Advertising routes to eBGP

In my company network we have an iBGP peering between two routers (R1 & R2). R2 also has a eBGP peer with an ISP. We advertise a public address range from R1 up to the ISP so public services are accessible on the internet.
Within R1 the iBGP config includes the ‘network’ statement covering the public address range. Within the eBGP config on R2 there is no ‘network’ statement. Just a prefix-list filtering what gets advertised to R3. The public address range is successfully advertised to the ISP though.
With this in mind, I’m trying to understand the use of the ‘network’ command and where it’s needed (to advertise) a network and where it isn’t.

I read somewhere that to advertise an iBGP learned route to eBGP, it isn’t necessary to use the ‘network’ statement.
Can someone verify that?

Hey Ross,

Network command by default will match only on exactly the same prefix and its mask in a global routing table and if it does not match anything from that table no routes will be placed into BGP table.

If a mask command is omitted from the network command the prefix in the table would have to be a classful network.

If auto-summary is used and mask was omitted from the network command, not only does the classful network has to be in the routing table but you also require at least one subnet of this classful route.

BGP advertises routes (one best route per prefix only , even if we use maximum-path command there is always going to be one best path) from its BGP Table rather than the routing table itself.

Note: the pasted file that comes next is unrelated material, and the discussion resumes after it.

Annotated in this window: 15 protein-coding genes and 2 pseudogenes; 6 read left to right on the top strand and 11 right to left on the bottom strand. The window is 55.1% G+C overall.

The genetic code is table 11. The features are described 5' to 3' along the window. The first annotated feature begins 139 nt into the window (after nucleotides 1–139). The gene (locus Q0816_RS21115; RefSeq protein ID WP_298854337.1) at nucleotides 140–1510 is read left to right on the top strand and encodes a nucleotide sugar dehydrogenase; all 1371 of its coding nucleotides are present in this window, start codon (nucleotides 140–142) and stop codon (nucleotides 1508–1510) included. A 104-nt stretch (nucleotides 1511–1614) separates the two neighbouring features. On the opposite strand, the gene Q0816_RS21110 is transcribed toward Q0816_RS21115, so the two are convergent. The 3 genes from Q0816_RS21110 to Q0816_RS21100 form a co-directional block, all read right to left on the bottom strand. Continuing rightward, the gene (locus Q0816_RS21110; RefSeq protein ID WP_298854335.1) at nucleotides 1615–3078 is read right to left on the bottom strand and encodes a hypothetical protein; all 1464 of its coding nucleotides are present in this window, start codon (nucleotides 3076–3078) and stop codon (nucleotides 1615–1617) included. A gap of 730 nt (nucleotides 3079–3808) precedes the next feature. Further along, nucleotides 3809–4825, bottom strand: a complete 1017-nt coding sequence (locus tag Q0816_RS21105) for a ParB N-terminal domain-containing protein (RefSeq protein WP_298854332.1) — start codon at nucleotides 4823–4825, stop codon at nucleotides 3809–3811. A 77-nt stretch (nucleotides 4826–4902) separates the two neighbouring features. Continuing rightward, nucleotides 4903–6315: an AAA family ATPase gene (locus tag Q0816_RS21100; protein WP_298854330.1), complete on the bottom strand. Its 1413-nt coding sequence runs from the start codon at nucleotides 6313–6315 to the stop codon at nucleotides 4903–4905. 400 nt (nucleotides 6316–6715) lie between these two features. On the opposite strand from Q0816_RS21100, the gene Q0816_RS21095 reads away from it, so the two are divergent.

Also do not forget about the next-hop-self neighbor command that you can use in case no one is advertising that link between you and an ISP, else it will be unreachable I guess, unless there is like a default route pointing at the ISP (static routes are not great if there are multiple links in between and there probably would be, although I guess IP SLA could be used here). Just be careful if using EIGRP’s summary route as it has an AD of 5 and will replace an eBGP advertised default route :slight_smile:

As far as I know you do not have to re-advertise already advertised route, this is probably the whole concept of BGP. As long as the reachability is maintained all you require is that the route is advertised by one BGP Speaker. Moreover an iBGP route can be freely advertised to any eBGP neighbor as “i” BGP learned route and the local AS will be prepended to an AS-SEQ of AS-PATH attribute and if I understand right it will also be added into AS-SET so it is much easier to prevent routing loop from occurring my friend and the next-hop address is another mandatory PA that has to be included.

Furthermore iBGP neighbors can not advertise iBGP learned route to their neighbours by default because this could lead to a routing loop, hence why we can use Route Reflectors / Confederations or Full Mesh (this last should not be used it is very troublesome I guess hehe).


p.s. This whole answer was a nice chance for me to do a little BGP reminder haha , thank you for this buddy :slight_smile:

Hello Ross

Kudos to @kamilkugler for that detailed reply. The only thing I can further stress is that when we use the network command in BGP it will only look at the routing table. If it finds the network that matches the network command EXACTLY (including subnet mask) it will then install it in the BGP table. If it’s in the BGP table, and no other configurations have been made, it will advertise it to BGP peers. This means that R2 will also receive it. Once again, if no filtering or other configs are applied to R2, then by default, it too will advertise the received network to its peers just like R2 does to the ISP.

I hope this has been helpful!